A sidewalk will work, but a running track, a parking lot, or a field is best because there is more room and fewer distractions. After working on the leash dance game for a while – maybe 5 minutes (more if it is going well, or less if it is not) — walk the dog a couple hundred feet and let it sniff/pee/snuffle, whatever. Then go back to the leash dance for another session. Alternate 5-minute leash dancing sessions with sniffing opportunities for 30 or so minutes, but only so long as it remains fun for you and the dog.
December 22, 2010 § 1 Comment
Separating the two cues wait and stay is not an absolute necessity, of course. Many will just have one standard stay cue to mean “remain where you are and in that position until I release you or tell you to do something else.” This is an adequate way of doing things, but separating the two concepts will usually make each much stronger.
After a quick display of the dogs playing on cue, this video shows a solid stay, then demonstrates wait as a cue to remain at the current location, in the current position, and with attention on the handler. If the dog is standing, then it is all right for them to sit or lie down, but if already prone or semi-prone, then they should remain in that position. Further, wait may be broken or modified by a recall or position- change (such as from sit to lie down) cue from a distance. Wait is different from stay in that stay will only ever be released or transitioned from within touching distance. When on stay, the dog’s attention may wander from the handler, as the dog may learn through repetition that they will be staying put until the handler is within touching distance. When on wait, the dog’s attention should remain on the handler, as a cue or release will be coming soon.
A good way to teach these is to begin with wait. Put the dog in a sit or down position, then turn your hand parallel to the ground with the forefinger and middle finger extended and give the cue wait. When first teaching this, over-enunciate, and lengthen the vowel sound, “Waaaaaiiiiiiiit.” As in all training, speak clearly but gently and with a positive tone. The first threshold is just one second and one step backward, then two seconds and two steps, then five, ten, etc. It is helpful to randomly alternate between returning to the dog and clicking and treating or calling the dog to the handler. Once the dog can maintain the wait steadily for a few seconds while the handler is a several feet away, increase the challenge by walking around the dog halfway, then returning to the dog’s front. Once this can be done reliably, walk a full circle around the dog. Gradually extend the distance between the handler and the dog, alternating between calling the dog and returning to the dog.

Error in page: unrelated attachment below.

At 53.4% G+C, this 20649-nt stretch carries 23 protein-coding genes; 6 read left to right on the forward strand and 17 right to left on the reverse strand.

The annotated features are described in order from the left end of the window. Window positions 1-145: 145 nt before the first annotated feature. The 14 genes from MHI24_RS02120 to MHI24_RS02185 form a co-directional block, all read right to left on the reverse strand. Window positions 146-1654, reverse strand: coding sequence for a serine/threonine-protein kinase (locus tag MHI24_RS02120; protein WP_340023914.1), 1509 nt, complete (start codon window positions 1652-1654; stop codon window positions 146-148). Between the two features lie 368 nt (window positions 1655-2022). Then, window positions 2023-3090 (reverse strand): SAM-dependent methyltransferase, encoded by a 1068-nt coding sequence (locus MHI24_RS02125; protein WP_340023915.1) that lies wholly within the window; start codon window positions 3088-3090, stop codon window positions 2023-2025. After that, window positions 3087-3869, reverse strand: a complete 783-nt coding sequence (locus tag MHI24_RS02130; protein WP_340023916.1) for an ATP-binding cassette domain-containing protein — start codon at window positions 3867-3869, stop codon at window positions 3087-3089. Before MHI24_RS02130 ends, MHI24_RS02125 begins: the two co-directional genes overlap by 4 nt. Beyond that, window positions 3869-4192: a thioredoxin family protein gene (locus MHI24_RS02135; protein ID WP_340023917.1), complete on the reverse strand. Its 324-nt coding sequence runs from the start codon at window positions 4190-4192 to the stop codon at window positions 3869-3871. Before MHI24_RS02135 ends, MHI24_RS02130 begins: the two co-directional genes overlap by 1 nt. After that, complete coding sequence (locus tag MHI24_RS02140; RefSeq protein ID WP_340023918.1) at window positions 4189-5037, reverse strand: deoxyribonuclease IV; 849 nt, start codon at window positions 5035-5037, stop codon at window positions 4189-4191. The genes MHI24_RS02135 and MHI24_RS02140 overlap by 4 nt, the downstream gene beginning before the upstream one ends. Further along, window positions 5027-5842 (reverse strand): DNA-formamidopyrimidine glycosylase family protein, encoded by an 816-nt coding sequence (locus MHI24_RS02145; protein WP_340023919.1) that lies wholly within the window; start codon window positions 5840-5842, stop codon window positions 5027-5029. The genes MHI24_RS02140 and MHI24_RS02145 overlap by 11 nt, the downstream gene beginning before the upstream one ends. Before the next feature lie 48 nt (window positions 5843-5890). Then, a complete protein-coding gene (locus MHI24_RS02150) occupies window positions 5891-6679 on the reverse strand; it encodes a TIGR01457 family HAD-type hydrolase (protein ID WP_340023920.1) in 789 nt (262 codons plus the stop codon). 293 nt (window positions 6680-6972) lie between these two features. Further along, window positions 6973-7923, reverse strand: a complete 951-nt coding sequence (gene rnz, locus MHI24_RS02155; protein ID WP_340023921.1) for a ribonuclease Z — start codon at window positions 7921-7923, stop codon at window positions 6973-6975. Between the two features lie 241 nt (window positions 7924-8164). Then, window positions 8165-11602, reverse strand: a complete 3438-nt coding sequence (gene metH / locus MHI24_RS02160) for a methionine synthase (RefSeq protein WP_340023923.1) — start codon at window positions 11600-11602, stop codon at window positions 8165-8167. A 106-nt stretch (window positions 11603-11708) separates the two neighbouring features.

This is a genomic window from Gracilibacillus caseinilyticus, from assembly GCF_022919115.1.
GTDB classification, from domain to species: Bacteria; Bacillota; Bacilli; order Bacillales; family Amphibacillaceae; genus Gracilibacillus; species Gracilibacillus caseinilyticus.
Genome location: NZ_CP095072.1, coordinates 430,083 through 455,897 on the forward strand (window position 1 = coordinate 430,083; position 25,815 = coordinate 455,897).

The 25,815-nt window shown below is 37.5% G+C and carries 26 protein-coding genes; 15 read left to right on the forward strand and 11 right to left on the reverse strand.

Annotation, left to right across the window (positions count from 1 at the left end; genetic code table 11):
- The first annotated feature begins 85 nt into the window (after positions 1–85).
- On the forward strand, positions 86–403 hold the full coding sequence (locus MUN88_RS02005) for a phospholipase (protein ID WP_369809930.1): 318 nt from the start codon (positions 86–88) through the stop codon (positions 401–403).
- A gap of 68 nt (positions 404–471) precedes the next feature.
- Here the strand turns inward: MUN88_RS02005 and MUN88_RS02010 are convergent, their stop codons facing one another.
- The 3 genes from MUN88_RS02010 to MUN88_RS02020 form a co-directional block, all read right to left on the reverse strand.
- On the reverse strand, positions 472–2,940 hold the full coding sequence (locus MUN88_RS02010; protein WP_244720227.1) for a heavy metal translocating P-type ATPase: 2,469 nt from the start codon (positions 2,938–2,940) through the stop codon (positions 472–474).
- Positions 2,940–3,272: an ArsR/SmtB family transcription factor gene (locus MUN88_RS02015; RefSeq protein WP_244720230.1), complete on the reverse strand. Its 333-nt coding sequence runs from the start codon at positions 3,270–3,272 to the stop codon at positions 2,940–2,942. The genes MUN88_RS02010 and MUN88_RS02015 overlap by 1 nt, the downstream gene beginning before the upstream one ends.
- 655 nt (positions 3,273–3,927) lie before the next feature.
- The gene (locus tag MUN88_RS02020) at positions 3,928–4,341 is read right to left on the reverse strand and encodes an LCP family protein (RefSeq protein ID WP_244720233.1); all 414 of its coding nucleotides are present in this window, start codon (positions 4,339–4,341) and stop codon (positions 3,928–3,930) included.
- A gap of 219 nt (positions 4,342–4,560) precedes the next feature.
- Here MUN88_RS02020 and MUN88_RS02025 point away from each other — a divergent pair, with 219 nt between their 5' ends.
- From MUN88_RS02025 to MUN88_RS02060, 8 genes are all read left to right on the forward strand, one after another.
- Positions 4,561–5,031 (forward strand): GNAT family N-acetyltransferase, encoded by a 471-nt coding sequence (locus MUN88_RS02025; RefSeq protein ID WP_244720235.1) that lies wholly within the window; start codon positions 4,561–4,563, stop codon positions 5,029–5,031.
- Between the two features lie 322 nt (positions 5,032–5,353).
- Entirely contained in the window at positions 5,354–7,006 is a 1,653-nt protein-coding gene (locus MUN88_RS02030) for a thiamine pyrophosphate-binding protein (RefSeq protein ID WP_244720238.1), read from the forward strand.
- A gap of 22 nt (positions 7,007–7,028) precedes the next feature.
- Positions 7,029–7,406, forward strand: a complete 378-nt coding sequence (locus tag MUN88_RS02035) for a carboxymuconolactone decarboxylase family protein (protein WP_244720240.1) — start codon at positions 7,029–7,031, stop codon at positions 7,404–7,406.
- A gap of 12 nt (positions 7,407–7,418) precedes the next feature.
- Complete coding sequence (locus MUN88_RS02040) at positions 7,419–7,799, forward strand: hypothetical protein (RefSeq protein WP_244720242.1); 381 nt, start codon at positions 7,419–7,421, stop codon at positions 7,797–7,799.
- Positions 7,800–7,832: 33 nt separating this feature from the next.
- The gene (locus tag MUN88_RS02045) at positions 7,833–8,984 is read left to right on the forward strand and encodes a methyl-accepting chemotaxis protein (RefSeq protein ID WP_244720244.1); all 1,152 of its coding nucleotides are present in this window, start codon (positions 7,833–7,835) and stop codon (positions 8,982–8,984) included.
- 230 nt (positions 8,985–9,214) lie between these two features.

Learn stay in much the same way, but only use stay for longer periods (like a minute or more, and building up to 30+ minutes), only release or transition the dog from within touching distance. The hand signal is an open hand, palm forward, like a traffic-cop’s “STOP” signal.
Examples: cue the dog to wait when preparing to open a car door, or when feeding, or any time the dog may be called to the handler. Cue the dog stay only when the handler will be returning to the dog, and for longer periods, or when the handler will be out of sight from the dog.
Preceding the stay and wait demonstrations, this video shows the handler cueing the dogs to play. We didn’t really teach this in a formal way, it is just a gesture and a word that we said again and again when the dogs were encouraged to run around and be crazy – now they know the gesture and the word as a signal to start frolicking. This is a good way to help them burn off some energy, as many dogs won’t really exercise unless prompted to (which is why leaving a dog in a backyard, even a big yard, is not an adequate way to get the dog exercise).
December 20, 2010 § Leave a comment
Abraham Maslow proposed a way of organizing human needs into a hierarchy, a sort of if/then logic ladder, and this way of thinking can be illuminating when considering a dog’s needs and potentials. The levels in this hierarchy of Maslow’s are as follows: the necessary physiological components for survival; the assurance of one’s immediate safety; positive feelings of family and belonging; self- esteem and perceived respect from others; and, finally, self-actualization, or a feeling of reaching one’s potential.
In Maslow’s hierarchy, each level needs to be achieved before the next can be begun, the reasoning being that people (or in this case, dogs) don’t worry about whether they are meeting their potential in life if that life is in immediate danger from a fire, nor do they concern themselves with acceptance in a family structure if they are starving to death.
Applying this hierarchy when considering the needs of dogs can help us to understand dogs better, and can help us to communicate in a way that makes it easier for them to understand us as well. Imagine the classic TV show Lassie, and the now cliché scenes in which Lassie would alert her family that something had happened to Timmy (In fact, no episode ever featured Lassie telling her family that Timmy had fallen in a well). The joke for most of us is how absurd that a barking dog could express so much complicated information in a way discernible by the people; but when the dialogue is broken down into the hierarchical steps, it begins to make a sort of sense.
Lassie: Bark, bark, bark, bark, bark!!!